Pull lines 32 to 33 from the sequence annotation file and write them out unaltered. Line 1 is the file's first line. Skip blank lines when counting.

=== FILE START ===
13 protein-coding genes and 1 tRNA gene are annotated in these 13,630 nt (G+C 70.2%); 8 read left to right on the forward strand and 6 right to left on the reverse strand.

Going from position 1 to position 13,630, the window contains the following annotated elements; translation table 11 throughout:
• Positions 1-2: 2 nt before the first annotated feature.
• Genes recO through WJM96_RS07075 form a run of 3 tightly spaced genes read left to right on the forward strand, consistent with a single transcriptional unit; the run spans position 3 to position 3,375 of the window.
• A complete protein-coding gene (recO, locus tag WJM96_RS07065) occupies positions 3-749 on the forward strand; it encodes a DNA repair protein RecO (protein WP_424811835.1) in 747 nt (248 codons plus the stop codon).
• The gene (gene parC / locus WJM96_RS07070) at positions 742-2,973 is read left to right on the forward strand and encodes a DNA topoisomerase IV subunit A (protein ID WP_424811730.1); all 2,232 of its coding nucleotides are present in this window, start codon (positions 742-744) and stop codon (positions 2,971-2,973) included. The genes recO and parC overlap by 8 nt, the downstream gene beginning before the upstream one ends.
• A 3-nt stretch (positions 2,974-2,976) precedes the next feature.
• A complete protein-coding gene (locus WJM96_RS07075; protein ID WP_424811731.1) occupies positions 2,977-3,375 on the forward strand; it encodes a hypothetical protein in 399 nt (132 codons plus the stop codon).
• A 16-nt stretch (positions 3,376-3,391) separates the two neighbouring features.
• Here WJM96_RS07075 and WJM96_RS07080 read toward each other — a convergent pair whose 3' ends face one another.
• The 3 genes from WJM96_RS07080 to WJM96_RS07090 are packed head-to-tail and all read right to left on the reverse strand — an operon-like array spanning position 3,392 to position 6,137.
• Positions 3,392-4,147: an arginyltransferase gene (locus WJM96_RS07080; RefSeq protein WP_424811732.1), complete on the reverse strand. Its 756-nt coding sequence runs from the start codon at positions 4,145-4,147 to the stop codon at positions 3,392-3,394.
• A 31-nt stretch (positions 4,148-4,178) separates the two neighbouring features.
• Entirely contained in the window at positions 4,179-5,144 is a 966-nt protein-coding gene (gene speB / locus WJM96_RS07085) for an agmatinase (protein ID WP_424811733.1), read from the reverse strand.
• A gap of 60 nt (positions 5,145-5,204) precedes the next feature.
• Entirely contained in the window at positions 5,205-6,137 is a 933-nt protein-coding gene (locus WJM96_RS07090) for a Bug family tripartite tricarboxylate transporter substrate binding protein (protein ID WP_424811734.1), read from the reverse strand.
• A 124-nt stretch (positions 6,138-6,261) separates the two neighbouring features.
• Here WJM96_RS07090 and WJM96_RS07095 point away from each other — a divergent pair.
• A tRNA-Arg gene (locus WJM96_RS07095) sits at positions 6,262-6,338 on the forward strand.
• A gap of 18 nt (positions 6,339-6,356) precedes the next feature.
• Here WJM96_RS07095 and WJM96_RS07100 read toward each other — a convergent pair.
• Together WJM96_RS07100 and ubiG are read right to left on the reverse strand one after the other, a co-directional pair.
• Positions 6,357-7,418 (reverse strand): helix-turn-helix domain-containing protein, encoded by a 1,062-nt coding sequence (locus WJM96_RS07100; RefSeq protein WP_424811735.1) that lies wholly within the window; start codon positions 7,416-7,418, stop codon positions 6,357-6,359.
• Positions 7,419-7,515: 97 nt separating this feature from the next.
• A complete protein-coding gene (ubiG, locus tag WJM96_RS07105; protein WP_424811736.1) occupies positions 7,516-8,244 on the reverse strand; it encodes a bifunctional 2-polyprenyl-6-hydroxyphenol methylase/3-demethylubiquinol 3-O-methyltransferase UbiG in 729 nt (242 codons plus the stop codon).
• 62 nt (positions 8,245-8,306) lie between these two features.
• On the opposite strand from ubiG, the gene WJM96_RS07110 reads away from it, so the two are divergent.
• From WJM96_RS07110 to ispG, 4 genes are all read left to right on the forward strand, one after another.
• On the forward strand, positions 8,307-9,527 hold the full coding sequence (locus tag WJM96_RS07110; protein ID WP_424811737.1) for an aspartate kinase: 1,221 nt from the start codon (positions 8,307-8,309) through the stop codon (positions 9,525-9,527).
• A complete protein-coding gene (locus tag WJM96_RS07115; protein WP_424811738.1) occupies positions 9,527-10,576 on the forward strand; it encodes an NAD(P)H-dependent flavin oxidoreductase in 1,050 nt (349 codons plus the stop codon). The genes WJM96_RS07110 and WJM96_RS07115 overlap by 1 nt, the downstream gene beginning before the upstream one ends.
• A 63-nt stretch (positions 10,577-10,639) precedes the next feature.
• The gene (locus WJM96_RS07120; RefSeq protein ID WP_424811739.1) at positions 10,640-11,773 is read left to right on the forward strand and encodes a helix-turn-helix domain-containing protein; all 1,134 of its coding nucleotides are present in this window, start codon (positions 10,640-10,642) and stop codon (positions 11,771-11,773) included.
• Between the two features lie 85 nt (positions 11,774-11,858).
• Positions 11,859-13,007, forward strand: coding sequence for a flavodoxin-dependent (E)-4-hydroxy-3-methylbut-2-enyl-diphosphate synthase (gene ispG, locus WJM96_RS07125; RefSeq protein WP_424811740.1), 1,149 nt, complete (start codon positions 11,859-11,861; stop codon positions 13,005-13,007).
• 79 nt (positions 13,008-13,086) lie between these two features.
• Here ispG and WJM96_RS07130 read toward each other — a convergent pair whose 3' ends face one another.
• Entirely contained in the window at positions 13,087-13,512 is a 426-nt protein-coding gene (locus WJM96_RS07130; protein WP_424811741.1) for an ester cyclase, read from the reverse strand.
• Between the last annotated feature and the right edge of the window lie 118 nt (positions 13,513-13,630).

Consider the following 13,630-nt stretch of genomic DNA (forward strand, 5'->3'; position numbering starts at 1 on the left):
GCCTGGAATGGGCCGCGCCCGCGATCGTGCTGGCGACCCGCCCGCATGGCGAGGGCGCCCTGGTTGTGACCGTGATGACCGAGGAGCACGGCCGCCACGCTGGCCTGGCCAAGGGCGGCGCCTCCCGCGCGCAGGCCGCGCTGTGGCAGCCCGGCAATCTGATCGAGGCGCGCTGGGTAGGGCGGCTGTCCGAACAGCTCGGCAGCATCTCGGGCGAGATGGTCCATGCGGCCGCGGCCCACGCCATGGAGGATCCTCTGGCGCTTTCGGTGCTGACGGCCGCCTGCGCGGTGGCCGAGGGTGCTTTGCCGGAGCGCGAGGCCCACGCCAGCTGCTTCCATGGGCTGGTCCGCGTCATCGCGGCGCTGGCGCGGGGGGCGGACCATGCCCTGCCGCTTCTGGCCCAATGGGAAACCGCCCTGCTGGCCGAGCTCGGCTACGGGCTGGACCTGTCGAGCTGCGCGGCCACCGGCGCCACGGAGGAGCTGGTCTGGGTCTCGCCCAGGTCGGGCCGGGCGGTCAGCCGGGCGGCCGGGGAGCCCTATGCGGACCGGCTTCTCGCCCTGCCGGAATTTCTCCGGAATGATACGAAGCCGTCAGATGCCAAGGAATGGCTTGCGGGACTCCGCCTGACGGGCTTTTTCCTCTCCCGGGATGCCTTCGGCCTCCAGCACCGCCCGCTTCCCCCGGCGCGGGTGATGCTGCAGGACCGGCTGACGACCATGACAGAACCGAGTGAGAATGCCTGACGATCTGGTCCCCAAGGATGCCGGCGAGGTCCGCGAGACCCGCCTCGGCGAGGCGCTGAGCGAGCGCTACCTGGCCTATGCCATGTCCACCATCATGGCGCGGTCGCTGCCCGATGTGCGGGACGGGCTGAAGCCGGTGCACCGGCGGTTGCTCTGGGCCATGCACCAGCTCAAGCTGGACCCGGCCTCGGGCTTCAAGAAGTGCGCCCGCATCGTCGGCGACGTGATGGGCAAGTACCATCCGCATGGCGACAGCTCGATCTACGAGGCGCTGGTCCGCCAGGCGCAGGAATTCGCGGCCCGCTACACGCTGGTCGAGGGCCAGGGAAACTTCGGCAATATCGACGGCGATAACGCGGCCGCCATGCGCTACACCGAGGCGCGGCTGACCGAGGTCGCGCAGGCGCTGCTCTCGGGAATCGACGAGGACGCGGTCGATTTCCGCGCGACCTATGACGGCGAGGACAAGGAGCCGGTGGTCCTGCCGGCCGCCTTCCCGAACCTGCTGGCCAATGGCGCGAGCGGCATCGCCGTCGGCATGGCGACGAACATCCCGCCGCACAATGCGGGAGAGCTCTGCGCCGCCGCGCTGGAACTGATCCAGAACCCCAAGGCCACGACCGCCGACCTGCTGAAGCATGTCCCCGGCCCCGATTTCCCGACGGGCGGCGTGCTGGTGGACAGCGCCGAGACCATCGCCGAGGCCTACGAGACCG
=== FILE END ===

• The gene (locus WJM96_RS07120; RefSeq protein ID WP_424811739.1) at positions 10,640-11,773 is read left to right on the forward strand and encodes a helix-turn-helix domain-containing protein; all 1,134 of its coding nucleotides are present in this window, start codon (positions 10,640-10,642) and stop codon (positions 11,771-11,773) included.
• Between the two features lie 85 nt (positions 11,774-11,858).